J. J. (Joel Dommett) is on the cusp of wowing the crowds and winning the Urban Slam finals with his lyrical prowess. However, not only is he white, he’s also from the countryside, and furthermore he’s gay – three things that don’t mix well in London’s outlaw urban music scene. After outing himself on stage and falling foul of rivals, the Illford Illmaniacs, the savage beating of his boyfriend Orlando (Marcus Kai) changes all their lives forever as adversity forces them to tackle their own perceptions of sexuality, race, and class in ways they could never have imagined.
It would be easy to criticise the incredibly intense and in-your-face approach that writer/director Rikki Beadle-Blair adopts – especially in comparison to Oscar winning spiritual counterpart Crash - as it makes no bones about lacking subtlety. From the very start, you’re taken out of your comfort zone – being both offended and angered – and it’s a theme that continues throughout the entire film. Though a bit too fantastic, exaggerated, and incredibly cataclysmic, it’s worth noting that Beadle-Blair’s approach has always been to overplay reality in order to really ram home the issues he’s focusing on. It would also be woefully dismissive to claim that the events in the plot aren’t drawn from fact – even if they have been augmented.
We are faced with some clunky and forced exposition of themes and ropey characterisation that make some parts difficult to engage with. For example, Kai’s portrayal of an adult with learning difficulties after suffering brain damage is cartoony and borderline crass, while Daniel – played by Michael Lindall – sometimes feels more like a Shakespearian fool than a savvy defence lawyer.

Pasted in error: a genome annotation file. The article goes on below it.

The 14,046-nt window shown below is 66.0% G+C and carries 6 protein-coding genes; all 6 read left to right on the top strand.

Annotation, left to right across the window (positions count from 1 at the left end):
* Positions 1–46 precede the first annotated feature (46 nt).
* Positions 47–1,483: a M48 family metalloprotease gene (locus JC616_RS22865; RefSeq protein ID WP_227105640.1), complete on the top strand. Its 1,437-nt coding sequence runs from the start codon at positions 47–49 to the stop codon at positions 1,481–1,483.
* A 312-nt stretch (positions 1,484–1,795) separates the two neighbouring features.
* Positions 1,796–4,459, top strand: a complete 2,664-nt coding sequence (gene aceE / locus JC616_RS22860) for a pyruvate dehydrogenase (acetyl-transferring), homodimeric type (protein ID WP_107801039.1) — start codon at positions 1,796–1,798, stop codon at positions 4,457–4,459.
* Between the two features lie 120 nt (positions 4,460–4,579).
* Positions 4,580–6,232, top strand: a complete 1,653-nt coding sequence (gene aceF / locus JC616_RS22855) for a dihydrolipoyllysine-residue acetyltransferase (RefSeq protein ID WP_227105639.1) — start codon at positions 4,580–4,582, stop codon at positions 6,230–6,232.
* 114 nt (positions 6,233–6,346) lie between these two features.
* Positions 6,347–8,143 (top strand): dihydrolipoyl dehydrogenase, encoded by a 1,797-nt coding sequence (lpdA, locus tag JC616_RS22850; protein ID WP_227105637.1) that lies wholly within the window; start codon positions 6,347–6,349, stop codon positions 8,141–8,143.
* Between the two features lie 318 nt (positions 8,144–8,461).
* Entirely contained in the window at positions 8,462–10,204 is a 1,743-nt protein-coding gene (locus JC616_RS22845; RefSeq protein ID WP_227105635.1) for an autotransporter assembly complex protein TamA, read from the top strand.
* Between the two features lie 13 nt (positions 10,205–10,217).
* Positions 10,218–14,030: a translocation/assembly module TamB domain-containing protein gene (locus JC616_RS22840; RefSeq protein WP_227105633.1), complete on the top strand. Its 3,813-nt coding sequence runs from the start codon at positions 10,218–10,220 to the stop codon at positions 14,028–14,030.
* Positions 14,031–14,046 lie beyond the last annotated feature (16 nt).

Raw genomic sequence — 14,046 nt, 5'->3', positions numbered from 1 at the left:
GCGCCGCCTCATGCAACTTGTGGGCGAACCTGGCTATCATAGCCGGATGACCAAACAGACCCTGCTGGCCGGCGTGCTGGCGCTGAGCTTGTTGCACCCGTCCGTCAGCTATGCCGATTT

In spite of this, the acting across the entire cast is generally very good. They all handle the blips in the writing wonderfully well, and when the writing shines, so do they. Nathan Clough masters the offensive and ignorant violence of his character as KKK head of the Illford Illmaniacs, but also leaves enough space to foster an infectious sense of comradery and brotherhood with the rest of his crew – even if they are monstrous brutes. Jennifer Daley also masters cynical enigma as a shop girl named Charisma, despite being a minor role. But its comedian and MTV MC Dermmott who shines in his first ever screen role, bringing a deft sense of humanity and pathos to what could have been over-egged tragedy, spurring on a real interest in the more philosophical elements of the narrative.
Even with all faults considered, there are times when the dodgy set ups and awkward characters suddenly open up to some incredibly profound and utterly surprising moments that genuinely amaze. Here, you suddenly realise the intelligence and flair of Beadle-Blair’s approach, where he excels in hitting you with some difficult and fiercely challenging ideas that are impossible to come away from without your countenance rocked and ethics re-evaluated. Furthermore despite the film lasting for a mighty 150 minutes, it doesn’t drag at all – a testament to some sound direction (despite a few bewildering stylistic choices) and production values that are a slick as the cast.
You can pick holes left, right, and centre with Bashment, but in the end it’s difficult not to be completely glued to the screen, even during its weaker moments. In bringing engrossing and challenging issues to an audience, Beadle-Blair should rightfully be commended for a superior effort in pushing the boundaries of didactic cinema even if it is a little rough around the edges.
Featured Image: Toby Wharton (left) and Nathan Clough (right). Photograph: Courtesy of Peccadillo Pictures.